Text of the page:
How would I have reacted if he'd told the truth? I'd have felt gladdened by the courage of his vulnerability, closer rather than further from him. But how would he have felt, I wonder? It makes sense to hide his illegal behavior, but I like to imagine him trusting I'd still treat him as human; discovering with relief that he didn't have to pretend in order for me to respect him. Is there a greater anxiety than projecting a false version of yourself to others as a way of hiding from your real problems?
I think he felt more accosted by the fact of someone designating him as inhuman, as a failure. When he told me he was innocent, he wasn't trying to convince me he was drug-free so much as human, real, unique, more than a statistic. And he knew from previous rides with me that I understood that about him, no matter his current circumstances. Our subsequent exchange of respect was as truthful as anything else spoken in those five minutes, and perhaps more resonant. I hope he felt appreciated by me.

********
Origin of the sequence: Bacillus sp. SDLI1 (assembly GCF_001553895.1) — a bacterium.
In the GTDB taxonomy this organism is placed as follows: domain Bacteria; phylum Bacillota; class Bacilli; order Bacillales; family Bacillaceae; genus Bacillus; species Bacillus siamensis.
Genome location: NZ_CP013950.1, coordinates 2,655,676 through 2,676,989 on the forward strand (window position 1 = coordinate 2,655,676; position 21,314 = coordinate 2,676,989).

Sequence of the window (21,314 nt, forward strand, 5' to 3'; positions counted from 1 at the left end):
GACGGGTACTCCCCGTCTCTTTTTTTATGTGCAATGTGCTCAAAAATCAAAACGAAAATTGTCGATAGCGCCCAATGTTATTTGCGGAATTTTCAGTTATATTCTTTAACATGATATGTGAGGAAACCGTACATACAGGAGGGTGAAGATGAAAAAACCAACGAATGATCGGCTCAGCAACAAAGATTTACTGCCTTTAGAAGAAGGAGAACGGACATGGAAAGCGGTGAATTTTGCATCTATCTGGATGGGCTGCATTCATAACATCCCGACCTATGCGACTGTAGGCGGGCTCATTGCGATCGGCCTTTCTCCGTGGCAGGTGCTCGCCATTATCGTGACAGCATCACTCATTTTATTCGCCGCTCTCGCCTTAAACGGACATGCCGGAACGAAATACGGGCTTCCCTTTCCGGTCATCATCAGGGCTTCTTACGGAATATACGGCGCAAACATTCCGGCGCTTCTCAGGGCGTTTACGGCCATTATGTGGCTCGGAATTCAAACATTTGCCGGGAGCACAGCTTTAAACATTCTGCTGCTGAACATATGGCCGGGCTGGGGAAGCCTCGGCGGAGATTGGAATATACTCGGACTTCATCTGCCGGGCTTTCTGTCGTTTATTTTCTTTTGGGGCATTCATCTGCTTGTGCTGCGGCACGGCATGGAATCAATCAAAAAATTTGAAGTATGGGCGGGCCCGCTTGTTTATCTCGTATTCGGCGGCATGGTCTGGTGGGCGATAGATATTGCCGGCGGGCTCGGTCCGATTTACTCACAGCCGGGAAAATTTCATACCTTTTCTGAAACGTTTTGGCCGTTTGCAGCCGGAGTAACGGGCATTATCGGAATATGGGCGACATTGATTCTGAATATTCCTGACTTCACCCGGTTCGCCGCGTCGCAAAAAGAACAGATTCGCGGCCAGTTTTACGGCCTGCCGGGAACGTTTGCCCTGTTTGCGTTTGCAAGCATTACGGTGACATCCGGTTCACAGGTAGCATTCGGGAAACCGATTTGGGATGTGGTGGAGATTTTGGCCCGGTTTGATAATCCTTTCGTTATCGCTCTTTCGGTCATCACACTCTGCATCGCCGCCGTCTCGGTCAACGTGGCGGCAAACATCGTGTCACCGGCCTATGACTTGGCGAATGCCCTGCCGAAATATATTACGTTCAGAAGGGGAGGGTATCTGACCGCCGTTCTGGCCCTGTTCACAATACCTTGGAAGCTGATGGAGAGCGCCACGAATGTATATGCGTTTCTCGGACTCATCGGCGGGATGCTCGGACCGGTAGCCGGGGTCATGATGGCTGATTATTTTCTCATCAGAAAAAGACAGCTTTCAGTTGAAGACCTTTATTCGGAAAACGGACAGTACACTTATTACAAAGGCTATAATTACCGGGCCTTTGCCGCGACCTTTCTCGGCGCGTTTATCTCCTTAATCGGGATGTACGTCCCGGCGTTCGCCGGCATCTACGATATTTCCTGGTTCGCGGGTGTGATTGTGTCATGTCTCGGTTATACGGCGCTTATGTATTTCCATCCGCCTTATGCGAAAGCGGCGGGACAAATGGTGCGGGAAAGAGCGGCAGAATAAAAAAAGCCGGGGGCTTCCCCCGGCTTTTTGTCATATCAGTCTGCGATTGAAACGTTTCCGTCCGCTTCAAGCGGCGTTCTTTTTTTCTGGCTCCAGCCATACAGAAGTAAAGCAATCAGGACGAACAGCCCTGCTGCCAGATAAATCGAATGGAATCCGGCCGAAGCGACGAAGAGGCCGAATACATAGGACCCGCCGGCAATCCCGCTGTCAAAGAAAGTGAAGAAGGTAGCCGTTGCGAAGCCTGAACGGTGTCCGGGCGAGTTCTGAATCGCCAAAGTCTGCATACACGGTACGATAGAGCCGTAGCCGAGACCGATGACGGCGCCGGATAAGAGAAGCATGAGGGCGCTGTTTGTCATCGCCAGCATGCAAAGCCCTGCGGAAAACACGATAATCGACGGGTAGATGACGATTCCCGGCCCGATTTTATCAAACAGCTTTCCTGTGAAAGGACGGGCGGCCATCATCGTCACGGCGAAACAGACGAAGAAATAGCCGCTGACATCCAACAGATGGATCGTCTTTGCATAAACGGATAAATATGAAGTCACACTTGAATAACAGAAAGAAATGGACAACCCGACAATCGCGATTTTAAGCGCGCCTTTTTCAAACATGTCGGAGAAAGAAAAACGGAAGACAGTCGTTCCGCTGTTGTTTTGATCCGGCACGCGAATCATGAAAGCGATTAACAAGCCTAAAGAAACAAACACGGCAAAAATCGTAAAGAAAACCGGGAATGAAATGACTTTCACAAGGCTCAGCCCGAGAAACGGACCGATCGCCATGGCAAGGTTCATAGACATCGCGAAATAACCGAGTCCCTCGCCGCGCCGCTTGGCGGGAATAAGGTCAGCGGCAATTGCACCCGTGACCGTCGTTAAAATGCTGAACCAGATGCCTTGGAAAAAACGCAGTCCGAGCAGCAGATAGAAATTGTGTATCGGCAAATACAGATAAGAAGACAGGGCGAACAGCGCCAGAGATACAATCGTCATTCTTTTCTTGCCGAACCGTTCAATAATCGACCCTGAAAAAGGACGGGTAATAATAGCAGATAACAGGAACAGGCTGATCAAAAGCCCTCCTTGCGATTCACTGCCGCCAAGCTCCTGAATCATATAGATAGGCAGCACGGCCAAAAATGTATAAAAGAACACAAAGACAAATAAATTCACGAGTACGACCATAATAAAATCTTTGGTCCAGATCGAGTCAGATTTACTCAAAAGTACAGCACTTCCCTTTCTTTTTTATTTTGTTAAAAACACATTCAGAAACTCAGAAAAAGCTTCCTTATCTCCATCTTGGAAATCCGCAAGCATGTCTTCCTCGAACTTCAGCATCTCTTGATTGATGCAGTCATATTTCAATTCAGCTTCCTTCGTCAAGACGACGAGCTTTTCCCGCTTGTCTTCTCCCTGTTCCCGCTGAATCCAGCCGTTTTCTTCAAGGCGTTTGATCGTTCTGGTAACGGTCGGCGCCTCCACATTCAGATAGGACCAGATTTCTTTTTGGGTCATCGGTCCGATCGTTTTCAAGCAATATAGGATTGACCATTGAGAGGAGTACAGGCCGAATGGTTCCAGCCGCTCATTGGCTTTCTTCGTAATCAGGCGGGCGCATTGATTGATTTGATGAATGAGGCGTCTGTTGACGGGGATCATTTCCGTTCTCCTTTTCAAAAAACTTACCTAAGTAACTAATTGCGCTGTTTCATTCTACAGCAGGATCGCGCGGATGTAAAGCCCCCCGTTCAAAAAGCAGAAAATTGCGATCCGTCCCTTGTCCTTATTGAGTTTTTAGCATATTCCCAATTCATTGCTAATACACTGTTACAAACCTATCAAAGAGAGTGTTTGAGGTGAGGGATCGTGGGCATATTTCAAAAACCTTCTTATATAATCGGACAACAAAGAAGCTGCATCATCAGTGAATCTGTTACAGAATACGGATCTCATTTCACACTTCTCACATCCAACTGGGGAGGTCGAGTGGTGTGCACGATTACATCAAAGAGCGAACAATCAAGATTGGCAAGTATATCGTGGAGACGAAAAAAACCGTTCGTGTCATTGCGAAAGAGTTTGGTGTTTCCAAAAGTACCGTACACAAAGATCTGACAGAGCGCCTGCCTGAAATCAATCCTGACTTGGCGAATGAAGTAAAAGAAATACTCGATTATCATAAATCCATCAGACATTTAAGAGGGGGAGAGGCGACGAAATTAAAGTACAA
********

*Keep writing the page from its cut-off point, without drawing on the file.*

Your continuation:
We make the best decisions we can with the information we have. Which of today's addicted souls will live long enough to transition to a different modus of problem-solving? Who will render today's misdeeds a distant regret, paved over by insight and better experience? I'm hopeful he'll be among that lot. As I parked my bus and headed home, the moment from the day I carried most gladly in my pocket wasn't the reporting woman or clarifying hospital worker but the young man's smile, the smile of someone appreciating kindness and doing their best in the situation they've been handed, trying, however imperfectly, to get through the day.
You'll make it, friend. You still had your spark in the lowest moments. I saw it.